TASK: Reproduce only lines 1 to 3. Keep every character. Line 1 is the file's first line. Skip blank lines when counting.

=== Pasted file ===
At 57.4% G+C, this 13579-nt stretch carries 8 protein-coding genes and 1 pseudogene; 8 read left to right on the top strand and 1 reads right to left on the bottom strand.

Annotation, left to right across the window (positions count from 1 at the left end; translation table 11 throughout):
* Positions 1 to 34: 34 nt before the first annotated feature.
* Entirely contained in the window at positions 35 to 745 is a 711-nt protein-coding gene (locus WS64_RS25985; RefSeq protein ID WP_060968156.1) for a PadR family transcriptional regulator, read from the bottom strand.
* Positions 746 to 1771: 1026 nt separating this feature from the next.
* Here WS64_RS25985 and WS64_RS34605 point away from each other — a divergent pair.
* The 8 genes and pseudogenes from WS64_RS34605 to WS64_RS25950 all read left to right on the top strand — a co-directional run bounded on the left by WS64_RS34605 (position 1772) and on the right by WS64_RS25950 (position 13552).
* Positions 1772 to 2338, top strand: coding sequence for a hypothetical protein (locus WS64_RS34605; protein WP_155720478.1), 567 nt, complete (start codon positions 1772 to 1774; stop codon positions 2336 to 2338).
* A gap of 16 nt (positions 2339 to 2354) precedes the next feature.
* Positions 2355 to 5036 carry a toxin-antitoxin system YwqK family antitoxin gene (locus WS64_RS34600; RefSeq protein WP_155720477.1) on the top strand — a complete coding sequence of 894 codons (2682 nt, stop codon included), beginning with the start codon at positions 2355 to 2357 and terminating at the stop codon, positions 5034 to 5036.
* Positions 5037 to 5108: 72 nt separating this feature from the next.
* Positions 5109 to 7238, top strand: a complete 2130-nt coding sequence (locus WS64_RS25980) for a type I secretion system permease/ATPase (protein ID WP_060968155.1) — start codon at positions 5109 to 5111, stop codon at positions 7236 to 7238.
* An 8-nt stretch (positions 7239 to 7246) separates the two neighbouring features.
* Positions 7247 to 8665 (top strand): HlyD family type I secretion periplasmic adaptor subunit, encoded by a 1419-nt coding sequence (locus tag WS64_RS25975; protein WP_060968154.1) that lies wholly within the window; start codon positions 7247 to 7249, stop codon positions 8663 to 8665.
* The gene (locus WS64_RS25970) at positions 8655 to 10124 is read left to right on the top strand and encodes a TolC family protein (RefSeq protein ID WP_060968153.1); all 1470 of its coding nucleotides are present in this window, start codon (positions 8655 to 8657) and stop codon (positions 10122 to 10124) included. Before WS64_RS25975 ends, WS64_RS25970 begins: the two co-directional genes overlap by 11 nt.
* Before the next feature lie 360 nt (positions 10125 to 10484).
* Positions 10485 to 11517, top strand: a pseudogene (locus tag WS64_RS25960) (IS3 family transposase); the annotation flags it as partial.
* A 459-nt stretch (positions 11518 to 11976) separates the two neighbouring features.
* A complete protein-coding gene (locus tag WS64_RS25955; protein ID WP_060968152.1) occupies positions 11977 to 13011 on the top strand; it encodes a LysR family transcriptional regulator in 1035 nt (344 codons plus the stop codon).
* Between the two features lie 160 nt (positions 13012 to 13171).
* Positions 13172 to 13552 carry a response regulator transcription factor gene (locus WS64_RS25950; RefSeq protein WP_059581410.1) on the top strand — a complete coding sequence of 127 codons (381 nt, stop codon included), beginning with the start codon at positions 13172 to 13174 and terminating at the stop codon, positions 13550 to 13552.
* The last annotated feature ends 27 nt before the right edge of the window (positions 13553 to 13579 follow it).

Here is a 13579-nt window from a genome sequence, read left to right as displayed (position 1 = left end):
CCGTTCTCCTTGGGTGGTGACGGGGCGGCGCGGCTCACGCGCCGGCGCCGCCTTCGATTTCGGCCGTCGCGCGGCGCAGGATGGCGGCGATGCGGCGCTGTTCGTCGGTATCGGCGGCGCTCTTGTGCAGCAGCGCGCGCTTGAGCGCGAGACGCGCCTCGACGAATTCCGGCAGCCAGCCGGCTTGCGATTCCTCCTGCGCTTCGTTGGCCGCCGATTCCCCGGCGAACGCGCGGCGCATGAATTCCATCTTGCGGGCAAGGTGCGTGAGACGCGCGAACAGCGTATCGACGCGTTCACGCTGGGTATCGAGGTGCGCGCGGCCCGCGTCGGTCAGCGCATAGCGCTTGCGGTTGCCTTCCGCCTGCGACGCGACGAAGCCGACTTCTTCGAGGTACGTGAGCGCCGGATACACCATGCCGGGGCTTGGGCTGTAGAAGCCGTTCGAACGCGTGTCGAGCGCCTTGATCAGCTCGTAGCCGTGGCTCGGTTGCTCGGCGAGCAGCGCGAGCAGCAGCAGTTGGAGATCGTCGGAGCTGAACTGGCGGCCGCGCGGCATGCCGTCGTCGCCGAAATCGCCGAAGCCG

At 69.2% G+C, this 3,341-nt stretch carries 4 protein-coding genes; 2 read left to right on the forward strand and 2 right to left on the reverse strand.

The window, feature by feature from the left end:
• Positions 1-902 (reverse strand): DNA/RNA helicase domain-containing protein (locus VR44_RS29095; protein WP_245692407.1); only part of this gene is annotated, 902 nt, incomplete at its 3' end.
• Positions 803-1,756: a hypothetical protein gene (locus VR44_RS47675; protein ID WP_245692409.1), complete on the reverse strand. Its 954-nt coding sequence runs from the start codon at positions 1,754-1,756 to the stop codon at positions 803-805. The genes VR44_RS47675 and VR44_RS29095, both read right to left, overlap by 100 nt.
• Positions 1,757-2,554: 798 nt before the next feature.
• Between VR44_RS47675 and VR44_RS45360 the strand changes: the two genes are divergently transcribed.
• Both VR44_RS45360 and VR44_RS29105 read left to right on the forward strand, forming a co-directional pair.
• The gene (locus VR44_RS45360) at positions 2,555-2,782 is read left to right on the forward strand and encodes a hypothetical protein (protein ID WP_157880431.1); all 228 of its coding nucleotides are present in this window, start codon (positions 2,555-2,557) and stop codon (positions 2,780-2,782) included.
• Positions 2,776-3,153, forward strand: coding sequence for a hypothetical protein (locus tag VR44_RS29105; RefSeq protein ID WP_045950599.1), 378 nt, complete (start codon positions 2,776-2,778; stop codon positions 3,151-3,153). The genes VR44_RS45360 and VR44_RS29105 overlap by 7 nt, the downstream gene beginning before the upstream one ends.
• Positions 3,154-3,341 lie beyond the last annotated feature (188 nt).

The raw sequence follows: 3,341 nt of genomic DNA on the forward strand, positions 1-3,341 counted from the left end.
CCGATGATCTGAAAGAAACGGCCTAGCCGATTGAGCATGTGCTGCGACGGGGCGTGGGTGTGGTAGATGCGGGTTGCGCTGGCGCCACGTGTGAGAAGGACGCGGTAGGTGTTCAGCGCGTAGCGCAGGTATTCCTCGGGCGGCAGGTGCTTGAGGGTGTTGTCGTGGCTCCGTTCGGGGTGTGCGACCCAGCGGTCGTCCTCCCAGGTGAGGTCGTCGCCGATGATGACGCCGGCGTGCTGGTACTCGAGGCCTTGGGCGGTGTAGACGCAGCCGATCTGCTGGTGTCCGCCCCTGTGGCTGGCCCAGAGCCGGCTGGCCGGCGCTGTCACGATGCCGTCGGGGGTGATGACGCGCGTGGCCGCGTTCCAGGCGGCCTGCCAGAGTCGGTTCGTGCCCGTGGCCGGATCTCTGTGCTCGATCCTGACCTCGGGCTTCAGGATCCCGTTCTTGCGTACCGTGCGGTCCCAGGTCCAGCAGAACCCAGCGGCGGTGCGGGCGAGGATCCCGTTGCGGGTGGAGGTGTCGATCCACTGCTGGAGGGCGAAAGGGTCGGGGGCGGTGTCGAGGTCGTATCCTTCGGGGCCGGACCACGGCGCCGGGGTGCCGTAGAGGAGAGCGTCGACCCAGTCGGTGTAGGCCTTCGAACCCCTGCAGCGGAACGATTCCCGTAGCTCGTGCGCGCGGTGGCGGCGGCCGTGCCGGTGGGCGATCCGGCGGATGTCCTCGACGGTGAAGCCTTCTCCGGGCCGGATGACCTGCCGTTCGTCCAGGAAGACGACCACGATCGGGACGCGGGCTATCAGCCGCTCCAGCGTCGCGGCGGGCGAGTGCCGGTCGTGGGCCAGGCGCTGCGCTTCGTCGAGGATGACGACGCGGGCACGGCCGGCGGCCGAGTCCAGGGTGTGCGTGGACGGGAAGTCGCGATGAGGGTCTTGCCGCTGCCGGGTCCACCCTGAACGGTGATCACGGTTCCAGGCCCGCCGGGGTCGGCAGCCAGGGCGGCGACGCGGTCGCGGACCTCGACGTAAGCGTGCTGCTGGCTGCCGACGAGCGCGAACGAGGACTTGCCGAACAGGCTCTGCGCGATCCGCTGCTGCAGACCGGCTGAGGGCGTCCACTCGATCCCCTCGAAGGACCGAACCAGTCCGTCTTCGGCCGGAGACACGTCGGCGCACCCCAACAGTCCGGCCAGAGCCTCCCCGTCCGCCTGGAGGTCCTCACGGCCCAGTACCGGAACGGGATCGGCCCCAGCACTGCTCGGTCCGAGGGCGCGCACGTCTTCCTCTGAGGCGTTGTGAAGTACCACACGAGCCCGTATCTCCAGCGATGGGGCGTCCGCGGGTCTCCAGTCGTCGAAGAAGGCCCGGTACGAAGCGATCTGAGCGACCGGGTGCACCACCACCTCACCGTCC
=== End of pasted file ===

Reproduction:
At 57.4% G+C, this 13579-nt stretch carries 8 protein-coding genes and 1 pseudogene; 8 read left to right on the top strand and 1 reads right to left on the bottom strand.

Annotation, left to right across the window (positions count from 1 at the left end; translation table 11 throughout):
* Positions 1 to 34: 34 nt before the first annotated feature.